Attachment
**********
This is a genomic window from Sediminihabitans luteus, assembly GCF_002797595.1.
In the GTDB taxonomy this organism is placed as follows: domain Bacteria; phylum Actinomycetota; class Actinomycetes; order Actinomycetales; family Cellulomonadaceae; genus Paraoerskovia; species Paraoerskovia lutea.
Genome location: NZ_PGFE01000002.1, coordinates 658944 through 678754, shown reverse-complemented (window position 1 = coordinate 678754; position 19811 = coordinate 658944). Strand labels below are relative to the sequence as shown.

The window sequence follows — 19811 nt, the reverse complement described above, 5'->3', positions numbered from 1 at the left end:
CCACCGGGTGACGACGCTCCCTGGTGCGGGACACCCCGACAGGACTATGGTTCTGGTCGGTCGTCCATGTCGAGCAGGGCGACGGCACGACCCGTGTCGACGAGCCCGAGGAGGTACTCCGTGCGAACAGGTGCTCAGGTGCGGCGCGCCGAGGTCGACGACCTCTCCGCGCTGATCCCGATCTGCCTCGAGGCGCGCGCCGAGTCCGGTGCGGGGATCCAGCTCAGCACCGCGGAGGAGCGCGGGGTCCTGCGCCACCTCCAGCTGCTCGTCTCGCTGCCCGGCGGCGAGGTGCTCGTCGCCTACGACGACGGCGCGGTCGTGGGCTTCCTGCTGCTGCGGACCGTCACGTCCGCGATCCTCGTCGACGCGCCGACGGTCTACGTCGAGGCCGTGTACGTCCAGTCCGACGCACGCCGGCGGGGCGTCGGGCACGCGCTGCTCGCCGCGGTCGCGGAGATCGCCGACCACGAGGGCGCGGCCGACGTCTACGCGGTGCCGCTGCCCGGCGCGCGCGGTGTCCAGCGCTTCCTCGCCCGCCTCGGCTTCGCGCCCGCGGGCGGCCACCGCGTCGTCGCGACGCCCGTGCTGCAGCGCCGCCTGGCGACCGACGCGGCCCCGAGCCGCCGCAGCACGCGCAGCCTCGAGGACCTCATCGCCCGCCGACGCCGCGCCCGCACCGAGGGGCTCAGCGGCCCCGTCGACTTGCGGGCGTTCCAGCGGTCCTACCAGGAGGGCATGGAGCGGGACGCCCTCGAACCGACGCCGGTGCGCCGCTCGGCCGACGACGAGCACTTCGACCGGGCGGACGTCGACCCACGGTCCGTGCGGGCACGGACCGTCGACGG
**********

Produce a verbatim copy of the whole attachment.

This is a genomic window from Sediminihabitans luteus, assembly GCF_002797595.1.
In the GTDB taxonomy this organism is placed as follows: domain Bacteria; phylum Actinomycetota; class Actinomycetes; order Actinomycetales; family Cellulomonadaceae; genus Paraoerskovia; species Paraoerskovia lutea.
Genome location: NZ_PGFE01000002.1, coordinates 658944 through 678754, shown reverse-complemented (window position 1 = coordinate 678754; position 19811 = coordinate 658944). Strand labels below are relative to the sequence as shown.

The window sequence follows — 19811 nt, the reverse complement described above, 5'->3', positions numbered from 1 at the left end:
CCACCGGGTGACGACGCTCCCTGGTGCGGGACACCCCGACAGGACTATGGTTCTGGTCGGTCGTCCATGTCGAGCAGGGCGACGGCACGACCCGTGTCGACGAGCCCGAGGAGGTACTCCGTGCGAACAGGTGCTCAGGTGCGGCGCGCCGAGGTCGACGACCTCTCCGCGCTGATCCCGATCTGCCTCGAGGCGCGCGCCGAGTCCGGTGCGGGGATCCAGCTCAGCACCGCGGAGGAGCGCGGGGTCCTGCGCCACCTCCAGCTGCTCGTCTCGCTGCCCGGCGGCGAGGTGCTCGTCGCCTACGACGACGGCGCGGTCGTGGGCTTCCTGCTGCTGCGGACCGTCACGTCCGCGATCCTCGTCGACGCGCCGACGGTCTACGTCGAGGCCGTGTACGTCCAGTCCGACGCACGCCGGCGGGGCGTCGGGCACGCGCTGCTCGCCGCGGTCGCGGAGATCGCCGACCACGAGGGCGCGGCCGACGTCTACGCGGTGCCGCTGCCCGGCGCGCGCGGTGTCCAGCGCTTCCTCGCCCGCCTCGGCTTCGCGCCCGCGGGCGGCCACCGCGTCGTCGCGACGCCCGTGCTGCAGCGCCGCCTGGCGACCGACGCGGCCCCGAGCCGCCGCAGCACGCGCAGCCTCGAGGACCTCATCGCCCGCCGACGCCGCGCCCGCACCGAGGGGCTCAGCGGCCCCGTCGACTTGCGGGCGTTCCAGCGGTCCTACCAGGAGGGCATGGAGCGGGACGCCCTCGAACCGACGCCGGTGCGCCGCTCGGCCGACGACGAGCACTTCGACCGGGCGGACGTCGACCCACGGTCCGTGCGGGCACGGACCGTCGACGG